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[hot-foo t] /ˈhɒtˌfʊt/
noun, plural hotfoots.
a practical joke in which a match, inserted surreptitiously between the sole and upper of the victim's shoe, is lighted and allowed to burn down.
verb (used without object)
Informal. to go in great haste; walk or run hurriedly or rapidly (often followed by it):
to hotfoot it to the bus stop.
with great speed in going; in haste.
Origin of hotfoot
1250-1300; Middle English hot fot (adv.). See hot, foot Unabridged
Based on the Random House Dictionary, © Random House, Inc. 2018.
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Examples from the Web for hot-foot
Historical Examples
  • He then told us the guard was after us, hot-foot, and that it was too late.

    Ned Myers James Fenimore Cooper
  • At this juncture comes an interruption; Tracey Tanner returns, hot-foot.

    The Fortune Hunter Louis Joseph Vance
  • Didn't you pitch into me hot-foot for lettin' him be alone with you?

    Cap'n Eri Joseph Crosby Lincoln
  • Now to get back to the Post Road, where the pace is not quite so hot-foot.

    The New York and Albany Post Road Charles Gilbert Hine
  • Yes, and we'll all hot-foot it to the burg of New York, and shoot-up the town!

    The Boy from the Ranch

    Frank V. Webster
  • Then he set off hot-foot, but was stopped by a figure advancing from the corner of the house.

    Springhaven R. D. Blackmore
  • Away went the Providence at full speed, and hot-foot after her came the Solebay.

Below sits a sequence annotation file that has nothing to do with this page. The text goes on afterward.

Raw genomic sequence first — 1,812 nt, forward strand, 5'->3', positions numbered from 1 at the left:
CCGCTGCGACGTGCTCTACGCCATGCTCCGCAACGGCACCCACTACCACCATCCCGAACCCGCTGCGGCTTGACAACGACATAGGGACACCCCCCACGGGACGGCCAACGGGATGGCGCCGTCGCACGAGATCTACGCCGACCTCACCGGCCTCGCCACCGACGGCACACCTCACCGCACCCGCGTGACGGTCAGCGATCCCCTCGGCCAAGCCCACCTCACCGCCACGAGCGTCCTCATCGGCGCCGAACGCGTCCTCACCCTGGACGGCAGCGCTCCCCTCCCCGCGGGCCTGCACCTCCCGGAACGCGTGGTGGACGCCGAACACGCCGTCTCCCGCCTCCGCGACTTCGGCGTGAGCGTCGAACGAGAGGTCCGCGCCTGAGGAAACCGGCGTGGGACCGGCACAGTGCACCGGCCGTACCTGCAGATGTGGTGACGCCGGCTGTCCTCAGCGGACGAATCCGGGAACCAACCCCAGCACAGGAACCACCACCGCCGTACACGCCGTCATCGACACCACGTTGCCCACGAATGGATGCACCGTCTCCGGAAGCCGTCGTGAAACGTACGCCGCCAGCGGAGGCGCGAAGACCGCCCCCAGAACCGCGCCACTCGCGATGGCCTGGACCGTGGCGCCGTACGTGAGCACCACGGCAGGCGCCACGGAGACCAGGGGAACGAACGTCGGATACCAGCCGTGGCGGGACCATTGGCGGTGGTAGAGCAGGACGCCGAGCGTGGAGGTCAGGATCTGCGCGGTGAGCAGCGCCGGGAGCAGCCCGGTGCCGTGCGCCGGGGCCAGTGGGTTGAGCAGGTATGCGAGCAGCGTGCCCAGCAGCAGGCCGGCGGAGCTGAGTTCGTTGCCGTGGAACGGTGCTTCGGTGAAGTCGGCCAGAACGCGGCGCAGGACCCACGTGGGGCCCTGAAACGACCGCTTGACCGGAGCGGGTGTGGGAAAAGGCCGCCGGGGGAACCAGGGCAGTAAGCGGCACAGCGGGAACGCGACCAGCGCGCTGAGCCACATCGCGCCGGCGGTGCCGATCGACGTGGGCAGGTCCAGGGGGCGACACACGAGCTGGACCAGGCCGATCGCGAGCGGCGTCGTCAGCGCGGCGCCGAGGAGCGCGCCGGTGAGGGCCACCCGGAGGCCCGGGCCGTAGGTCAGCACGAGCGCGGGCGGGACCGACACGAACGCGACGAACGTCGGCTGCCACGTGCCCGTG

• She had not been at it long before in came Jock o' the Garpel, hot-foot from the hill.

    The Men of the Moss-Hags S. R. Crockett
  • He was a reckless, odd, hot-foot fellow whom I liked very much.

    Sea and Sardinia D. H. Lawrence
  • "Meanwhile, Robinson is hot-foot on the Elkin trail," laughed Peters.

British Dictionary definitions for hot-foot


with all possible speed; quickly
to move quickly
Collins English Dictionary - Complete & Unabridged 2012 Digital Edition
© William Collins Sons & Co. Ltd. 1979, 1986 © HarperCollins
Publishers 1998, 2000, 2003, 2005, 2006, 2007, 2009, 2012
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Word Origin and History for hot-foot

c.1300 (adv.) "hastily," from hot + foot (n.). As a verb, from 1896. As the name of a prank played with matches, by 1934.

Online Etymology Dictionary, © 2010 Douglas Harper
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Slang definitions & phrases for hot-foot



At once; immediately: I'll walk hotfoot to the doctor's office (1835+)


  1. (also hotfoot it)Togo fast; hurry: The boys would hotfoot back when they heard the mess call/ Tell him to hotfoot it to the sheriff's office (1838+)
  2. GIVE someone A HOTFOOT
The Dictionary of American Slang, Fourth Edition by Barbara Ann Kipfer, PhD. and Robert L. Chapman, Ph.D.
Copyright (C) 2007 by HarperCollins Publishers.
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